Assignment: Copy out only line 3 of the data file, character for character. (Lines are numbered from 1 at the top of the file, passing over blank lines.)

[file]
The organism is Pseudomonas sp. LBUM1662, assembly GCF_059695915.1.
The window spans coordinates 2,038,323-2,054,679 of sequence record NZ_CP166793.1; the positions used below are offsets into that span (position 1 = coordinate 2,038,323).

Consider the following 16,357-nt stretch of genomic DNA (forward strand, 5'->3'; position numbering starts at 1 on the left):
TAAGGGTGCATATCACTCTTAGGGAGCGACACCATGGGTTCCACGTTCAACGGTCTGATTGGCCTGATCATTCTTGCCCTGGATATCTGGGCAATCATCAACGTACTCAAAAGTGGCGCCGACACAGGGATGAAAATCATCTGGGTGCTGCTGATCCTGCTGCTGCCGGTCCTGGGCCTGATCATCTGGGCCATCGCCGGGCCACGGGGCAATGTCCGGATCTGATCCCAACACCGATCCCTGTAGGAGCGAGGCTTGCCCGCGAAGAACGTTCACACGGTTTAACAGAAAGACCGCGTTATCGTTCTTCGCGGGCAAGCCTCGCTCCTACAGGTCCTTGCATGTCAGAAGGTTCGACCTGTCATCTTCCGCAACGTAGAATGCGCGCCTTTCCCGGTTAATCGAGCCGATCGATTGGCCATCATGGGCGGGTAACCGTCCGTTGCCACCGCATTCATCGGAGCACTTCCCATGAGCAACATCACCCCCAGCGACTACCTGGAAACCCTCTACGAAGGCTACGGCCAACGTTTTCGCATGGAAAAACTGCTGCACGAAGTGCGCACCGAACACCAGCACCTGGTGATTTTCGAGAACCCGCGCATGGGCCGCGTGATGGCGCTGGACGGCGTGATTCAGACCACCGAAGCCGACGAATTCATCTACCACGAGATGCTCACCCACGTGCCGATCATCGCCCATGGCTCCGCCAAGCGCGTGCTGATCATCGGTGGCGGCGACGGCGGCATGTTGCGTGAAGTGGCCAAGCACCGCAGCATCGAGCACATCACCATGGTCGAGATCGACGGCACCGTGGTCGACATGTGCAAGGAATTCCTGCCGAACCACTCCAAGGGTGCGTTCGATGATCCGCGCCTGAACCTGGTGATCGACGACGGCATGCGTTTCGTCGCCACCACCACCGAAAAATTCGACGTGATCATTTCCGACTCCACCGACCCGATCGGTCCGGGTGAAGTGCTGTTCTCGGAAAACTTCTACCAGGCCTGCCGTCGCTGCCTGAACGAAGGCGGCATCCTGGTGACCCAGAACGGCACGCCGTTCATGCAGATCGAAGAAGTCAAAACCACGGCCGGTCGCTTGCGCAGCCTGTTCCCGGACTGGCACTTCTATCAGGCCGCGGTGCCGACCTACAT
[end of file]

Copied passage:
Consider the following 16,357-nt stretch of genomic DNA (forward strand, 5'->3'; position numbering starts at 1 on the left):